Title IX programs increase costs
Many of these regulations stem from the Campus Security Initiative, a systemwide report released by the UNC General Assembly in July 2014. To comply with the report’s recommendations that went into effect beginning fall 2014, many UNC campuses have turned to hiring full-time Title IX coordinators with established qualifications — though a full-time coordinator is not technically recommended.
Title IX, which was signed into law in 1972, prevents gender discrimination in federally funded schools nationwide.
Recommendations have meant a financial impact on UNC-system schools as they aim to hire additional staff members, said Dawn Floyd, a UNC-Charlotte Title IX coordinator who began her role in 2014.
“All of these regulations and recommendations don’t necessarily come with additional monies,” Floyd said. “Schools are having to figure out how to fund the people that they’re hiring and the initiatives that they’re doing.”
UNC-Chapel Hill expanded its Title IX office, hiring its first full-time coordinator in January 2014, according to Hilary Delbridge, a spokesperson for the Equal Opportunity and Compliance Office. She said three additional positions are yet to be filled.
But Patricia Bradley, the first full-time coordinator for Fayetteville State University, was just hired two months ago. She said when she was hired, most deadlines for available grants had already passed, but they plan on applying for future ones.
The school is not receiving outside funding for the office, she said.
“Right now it’s completely on its own,” she said.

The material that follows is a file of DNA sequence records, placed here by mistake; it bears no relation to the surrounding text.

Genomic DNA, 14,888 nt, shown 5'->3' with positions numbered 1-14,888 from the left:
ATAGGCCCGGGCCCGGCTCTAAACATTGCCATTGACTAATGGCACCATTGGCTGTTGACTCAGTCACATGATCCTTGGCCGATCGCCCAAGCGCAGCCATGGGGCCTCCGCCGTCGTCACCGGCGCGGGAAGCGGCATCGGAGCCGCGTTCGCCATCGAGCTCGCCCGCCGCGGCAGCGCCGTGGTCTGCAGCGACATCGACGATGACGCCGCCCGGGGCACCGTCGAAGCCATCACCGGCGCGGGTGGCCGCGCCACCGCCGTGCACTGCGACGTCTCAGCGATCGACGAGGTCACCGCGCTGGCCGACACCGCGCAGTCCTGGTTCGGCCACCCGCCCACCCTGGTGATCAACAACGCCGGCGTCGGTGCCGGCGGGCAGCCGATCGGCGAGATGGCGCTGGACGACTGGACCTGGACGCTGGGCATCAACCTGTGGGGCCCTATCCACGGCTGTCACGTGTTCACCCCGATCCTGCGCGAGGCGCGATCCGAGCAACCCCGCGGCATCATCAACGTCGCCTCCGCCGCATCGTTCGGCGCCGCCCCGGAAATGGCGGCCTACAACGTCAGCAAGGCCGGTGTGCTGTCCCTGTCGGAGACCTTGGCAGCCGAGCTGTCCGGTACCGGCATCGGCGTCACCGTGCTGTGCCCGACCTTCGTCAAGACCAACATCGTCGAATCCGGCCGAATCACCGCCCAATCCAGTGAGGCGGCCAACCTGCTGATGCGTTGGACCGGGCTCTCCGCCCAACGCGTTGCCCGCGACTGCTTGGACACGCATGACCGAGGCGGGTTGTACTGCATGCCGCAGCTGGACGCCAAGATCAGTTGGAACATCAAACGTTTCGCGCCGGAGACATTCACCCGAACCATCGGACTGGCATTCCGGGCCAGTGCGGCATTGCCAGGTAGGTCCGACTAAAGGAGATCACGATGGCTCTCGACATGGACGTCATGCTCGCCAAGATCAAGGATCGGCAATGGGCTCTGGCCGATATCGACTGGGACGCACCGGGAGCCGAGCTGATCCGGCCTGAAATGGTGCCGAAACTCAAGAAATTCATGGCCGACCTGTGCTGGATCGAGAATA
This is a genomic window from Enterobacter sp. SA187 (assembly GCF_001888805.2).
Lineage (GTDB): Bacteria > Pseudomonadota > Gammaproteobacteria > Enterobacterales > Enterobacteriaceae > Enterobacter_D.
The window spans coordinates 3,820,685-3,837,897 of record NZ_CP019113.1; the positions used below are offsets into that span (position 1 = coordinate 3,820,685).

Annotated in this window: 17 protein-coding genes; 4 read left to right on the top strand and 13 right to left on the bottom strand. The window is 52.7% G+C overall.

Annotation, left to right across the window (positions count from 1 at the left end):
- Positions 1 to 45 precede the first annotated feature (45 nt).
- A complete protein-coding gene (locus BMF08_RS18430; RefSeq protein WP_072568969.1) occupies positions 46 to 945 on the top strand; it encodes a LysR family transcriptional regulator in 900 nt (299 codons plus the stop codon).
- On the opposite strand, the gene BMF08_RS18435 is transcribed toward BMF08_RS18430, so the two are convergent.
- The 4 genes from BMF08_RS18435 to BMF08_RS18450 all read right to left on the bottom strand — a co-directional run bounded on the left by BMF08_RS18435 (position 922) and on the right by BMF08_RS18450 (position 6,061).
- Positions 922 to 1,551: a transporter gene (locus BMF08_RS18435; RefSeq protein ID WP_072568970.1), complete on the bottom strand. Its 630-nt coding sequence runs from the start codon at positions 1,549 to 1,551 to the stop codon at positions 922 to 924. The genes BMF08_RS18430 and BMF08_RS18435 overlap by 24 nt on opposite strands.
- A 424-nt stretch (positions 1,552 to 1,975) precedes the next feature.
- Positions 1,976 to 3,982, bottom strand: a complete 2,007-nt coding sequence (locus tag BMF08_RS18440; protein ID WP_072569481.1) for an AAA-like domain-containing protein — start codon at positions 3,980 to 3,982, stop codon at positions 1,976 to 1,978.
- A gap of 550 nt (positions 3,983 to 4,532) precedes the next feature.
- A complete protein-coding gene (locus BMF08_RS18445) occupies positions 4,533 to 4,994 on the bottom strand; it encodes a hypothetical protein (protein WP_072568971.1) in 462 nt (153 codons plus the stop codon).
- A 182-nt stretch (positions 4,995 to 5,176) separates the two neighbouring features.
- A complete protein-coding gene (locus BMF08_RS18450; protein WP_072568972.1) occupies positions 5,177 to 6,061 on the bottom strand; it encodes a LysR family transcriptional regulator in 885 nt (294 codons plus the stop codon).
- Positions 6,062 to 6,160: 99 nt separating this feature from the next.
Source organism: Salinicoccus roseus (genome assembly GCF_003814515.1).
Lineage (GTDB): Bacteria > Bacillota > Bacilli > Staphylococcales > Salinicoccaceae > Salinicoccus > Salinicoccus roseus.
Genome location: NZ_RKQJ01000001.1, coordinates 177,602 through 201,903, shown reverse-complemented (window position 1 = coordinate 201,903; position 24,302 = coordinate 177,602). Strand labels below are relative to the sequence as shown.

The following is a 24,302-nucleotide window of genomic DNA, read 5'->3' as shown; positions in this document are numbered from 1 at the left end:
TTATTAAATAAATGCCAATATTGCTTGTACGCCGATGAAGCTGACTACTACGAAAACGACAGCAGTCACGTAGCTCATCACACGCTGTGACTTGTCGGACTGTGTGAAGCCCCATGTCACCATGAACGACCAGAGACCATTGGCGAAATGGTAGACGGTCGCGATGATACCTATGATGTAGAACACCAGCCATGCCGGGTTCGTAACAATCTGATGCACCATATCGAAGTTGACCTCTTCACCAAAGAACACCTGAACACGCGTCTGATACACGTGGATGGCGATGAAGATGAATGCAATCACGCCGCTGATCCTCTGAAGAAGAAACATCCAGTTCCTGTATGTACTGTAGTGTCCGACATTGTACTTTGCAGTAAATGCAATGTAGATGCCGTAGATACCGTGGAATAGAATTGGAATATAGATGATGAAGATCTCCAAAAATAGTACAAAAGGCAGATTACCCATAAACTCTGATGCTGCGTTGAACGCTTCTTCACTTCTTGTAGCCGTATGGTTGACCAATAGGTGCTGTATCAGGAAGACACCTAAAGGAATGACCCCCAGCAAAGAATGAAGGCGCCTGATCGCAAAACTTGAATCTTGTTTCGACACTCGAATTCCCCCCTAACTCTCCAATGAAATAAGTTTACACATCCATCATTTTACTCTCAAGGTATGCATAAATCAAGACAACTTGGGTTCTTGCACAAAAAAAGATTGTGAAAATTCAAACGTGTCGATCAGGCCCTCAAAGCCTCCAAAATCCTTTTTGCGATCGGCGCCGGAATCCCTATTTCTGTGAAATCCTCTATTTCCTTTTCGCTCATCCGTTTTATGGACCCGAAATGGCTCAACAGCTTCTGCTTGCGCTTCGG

Part of a systemwide $30 annual security fee covers these recommendations regarding Title IX. UNC-CH secures $97,500 from these fees yearly, according to the Committee on Budget and Finance — a few thousand dollars short of UNC-CH’s interim coordinator’s salary.
In comparison, schools like FSU with fewer than 6,000 students will only receive $26,000 in revenue from the fee. But the UNC-system general administration also sets aside $4 from each student’s fee to be pooled for small schools like FSU.
But Bradley said FSU has not struggled to find funding.
“The administration, they understand the complexity of the program and the need, so they are providing the support that I need so far,” she said.
Floyd said having a full-time coordinator has allowed UNC-Charlotte to create new initiatives, including a Title IX response team and a program similar to UNC-CH’s Haven training.
“(It) has really been what has allowed us to be really productive in terms of the things that we’re doing here,” she said.
The federal Campus SaVE Act went into effect this summer, which amends the 1990 Clery Act to include domestic and dating violence, as well as stalking, in the crime statistics that must be annually reported.
Floyd said the act has caused UNC-Charlotte to more clearly communicate reporting options to victims.
“It’s really required us to get a hard look at our investigative and conduct processes and make sure that we have established a fair, equitable, impartial process for everyone who is involved,” she said.
The initiative further recommended each school hire a Clery Compliance officer — an estimated cost of $1.52 million for the UNC system — but smaller schools like FSU have yet to do so.
It also suggests students no longer serve on disciplinary hearings concerning sexual assault cases. But some non-UNC-system schools like Duke University maintain students on their hearing panels, said Howard Kallem, the director of Title IX compliance at Duke and UNC-CH’s former Title IX coordinator.
Floyd said sexual assault policies are not one-size-fits-all.
“No one campus looks exactly like another campus because everybody’s different with their culture and their resources,” she said. “It’s a challenge to stay on top of everything that’s going on in this area.”
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